On Jan. 5, Nancy Madden found a Painted Redstart just east of Ocean Springs, Mississippi, on the Jackson County Christmas Bird Count. The bird has been seen every day since. I was in Mississippi today for an event at the Pascagoula River Audubon Center, and what was I going to do, just drive right past the bird without stopping? Ha.
The famous and spectacular Belle Fontaine Painted Redstart (Myioborus pictus), Mississippi’s second record! The only other record for the state is a sight record from Oct. 5, 1987, by Judy Toups and several others.
The bird is spending most of its time in a couple of live oaks within sight of the Gulf of Mexico. (I wonder how many other eBird checklists include both Painted Redstart and Brown Pelican?)
It turns out that the redstart is sticking close to one particular tree because a Yellow-bellied Sapsucker is maintaining a series of sap wells in some of the limbs (note small holes visible here). The redstart is feeding from the wells.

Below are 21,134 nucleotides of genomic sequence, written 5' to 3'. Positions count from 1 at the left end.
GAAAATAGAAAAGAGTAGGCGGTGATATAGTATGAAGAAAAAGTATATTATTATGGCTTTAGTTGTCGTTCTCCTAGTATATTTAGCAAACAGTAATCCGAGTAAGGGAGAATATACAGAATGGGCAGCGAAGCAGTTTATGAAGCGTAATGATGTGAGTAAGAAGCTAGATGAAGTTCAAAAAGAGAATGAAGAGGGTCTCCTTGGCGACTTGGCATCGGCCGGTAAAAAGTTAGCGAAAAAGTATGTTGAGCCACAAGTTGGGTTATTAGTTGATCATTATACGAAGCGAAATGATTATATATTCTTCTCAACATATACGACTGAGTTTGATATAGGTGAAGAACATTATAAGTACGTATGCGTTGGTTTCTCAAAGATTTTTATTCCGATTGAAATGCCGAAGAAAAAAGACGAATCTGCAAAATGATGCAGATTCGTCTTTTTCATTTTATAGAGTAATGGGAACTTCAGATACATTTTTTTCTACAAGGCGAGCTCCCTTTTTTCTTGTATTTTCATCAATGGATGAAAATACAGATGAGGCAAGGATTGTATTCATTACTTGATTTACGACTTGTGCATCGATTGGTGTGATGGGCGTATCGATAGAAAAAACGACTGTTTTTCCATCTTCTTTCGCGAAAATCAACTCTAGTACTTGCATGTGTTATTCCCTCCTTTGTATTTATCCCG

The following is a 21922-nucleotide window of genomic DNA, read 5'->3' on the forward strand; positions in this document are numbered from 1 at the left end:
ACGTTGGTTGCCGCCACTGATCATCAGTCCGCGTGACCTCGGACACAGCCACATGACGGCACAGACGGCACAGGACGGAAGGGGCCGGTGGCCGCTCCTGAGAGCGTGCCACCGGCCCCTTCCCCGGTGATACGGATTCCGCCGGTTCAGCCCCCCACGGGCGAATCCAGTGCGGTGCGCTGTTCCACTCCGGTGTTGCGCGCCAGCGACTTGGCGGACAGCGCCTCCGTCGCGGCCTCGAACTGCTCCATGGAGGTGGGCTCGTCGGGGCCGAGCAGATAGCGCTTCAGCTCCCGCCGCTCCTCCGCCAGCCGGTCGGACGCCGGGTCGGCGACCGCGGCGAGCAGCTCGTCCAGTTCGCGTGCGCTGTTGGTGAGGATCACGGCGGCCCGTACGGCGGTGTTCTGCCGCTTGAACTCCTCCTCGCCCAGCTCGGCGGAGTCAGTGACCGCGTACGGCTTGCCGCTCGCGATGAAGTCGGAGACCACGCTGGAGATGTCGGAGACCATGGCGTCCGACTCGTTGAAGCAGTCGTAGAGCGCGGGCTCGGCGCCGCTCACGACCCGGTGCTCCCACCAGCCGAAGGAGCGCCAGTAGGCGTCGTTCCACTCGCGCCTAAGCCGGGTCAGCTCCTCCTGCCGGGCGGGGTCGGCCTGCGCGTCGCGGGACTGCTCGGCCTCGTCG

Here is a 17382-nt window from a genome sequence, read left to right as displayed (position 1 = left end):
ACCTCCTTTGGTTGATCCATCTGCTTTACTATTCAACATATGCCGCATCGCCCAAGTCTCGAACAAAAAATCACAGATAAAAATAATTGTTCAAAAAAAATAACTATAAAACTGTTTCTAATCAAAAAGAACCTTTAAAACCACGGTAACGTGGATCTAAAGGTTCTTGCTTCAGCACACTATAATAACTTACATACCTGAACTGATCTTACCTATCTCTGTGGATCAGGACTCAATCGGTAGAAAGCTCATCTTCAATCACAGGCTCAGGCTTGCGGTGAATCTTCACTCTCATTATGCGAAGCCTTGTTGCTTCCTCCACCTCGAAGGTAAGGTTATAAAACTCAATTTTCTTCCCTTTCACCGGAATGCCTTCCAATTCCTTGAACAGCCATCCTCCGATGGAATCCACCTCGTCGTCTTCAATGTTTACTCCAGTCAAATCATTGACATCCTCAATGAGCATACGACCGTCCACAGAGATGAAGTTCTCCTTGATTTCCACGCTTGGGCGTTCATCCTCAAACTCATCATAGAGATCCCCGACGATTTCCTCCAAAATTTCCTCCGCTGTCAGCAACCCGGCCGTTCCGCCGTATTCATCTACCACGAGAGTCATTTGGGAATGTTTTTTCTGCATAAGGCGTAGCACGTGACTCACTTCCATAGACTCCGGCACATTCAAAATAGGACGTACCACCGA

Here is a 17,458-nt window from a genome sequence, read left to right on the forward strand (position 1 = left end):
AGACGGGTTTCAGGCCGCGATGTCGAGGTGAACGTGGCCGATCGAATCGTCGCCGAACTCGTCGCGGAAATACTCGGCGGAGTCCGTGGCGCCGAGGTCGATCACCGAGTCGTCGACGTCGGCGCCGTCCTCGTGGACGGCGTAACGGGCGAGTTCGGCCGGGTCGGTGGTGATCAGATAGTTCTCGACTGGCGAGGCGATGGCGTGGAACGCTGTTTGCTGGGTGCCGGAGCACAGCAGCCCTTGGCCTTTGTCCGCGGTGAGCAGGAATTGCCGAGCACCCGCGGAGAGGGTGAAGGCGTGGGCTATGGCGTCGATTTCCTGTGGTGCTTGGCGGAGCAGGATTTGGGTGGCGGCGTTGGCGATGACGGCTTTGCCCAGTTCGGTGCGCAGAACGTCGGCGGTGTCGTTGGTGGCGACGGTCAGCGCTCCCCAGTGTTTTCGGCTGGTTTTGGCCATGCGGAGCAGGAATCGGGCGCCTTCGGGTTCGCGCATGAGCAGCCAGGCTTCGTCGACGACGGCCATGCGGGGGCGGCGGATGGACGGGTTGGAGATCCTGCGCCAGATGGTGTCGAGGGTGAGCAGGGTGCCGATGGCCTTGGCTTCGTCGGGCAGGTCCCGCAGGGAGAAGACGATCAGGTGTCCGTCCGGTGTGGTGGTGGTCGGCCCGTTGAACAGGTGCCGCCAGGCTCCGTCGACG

It is also catching insects frequently (this fly, for example). Perhaps the sap wells are attracting more insects? In any case, it seems to be a pretty good deal for the redstart.
The bird’s genus name, Myioborus, means fly-devourer.
Marsha Kazal, who led us to the bird today, points up to the redstart tree. I wondered how many other Painted Redstarts in history had been seen by observers in heels — not the usual attire for reaching their montane homes!
My buddy Moz was entertained by my multitasking. Photo © Mozart Mark Dedeaux
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